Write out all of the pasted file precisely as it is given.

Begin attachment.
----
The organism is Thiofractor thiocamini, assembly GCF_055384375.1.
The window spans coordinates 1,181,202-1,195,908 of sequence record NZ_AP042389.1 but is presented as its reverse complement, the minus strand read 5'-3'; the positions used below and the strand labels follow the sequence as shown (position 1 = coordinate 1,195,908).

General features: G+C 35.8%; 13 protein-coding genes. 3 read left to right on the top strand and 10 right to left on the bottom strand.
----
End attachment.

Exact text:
The organism is Thiofractor thiocamini, assembly GCF_055384375.1.
The window spans coordinates 1,181,202-1,195,908 of sequence record NZ_AP042389.1 but is presented as its reverse complement, the minus strand read 5'-3'; the positions used below and the strand labels follow the sequence as shown (position 1 = coordinate 1,195,908).

General features: G+C 35.8%; 13 protein-coding genes. 3 read left to right on the top strand and 10 right to left on the bottom strand.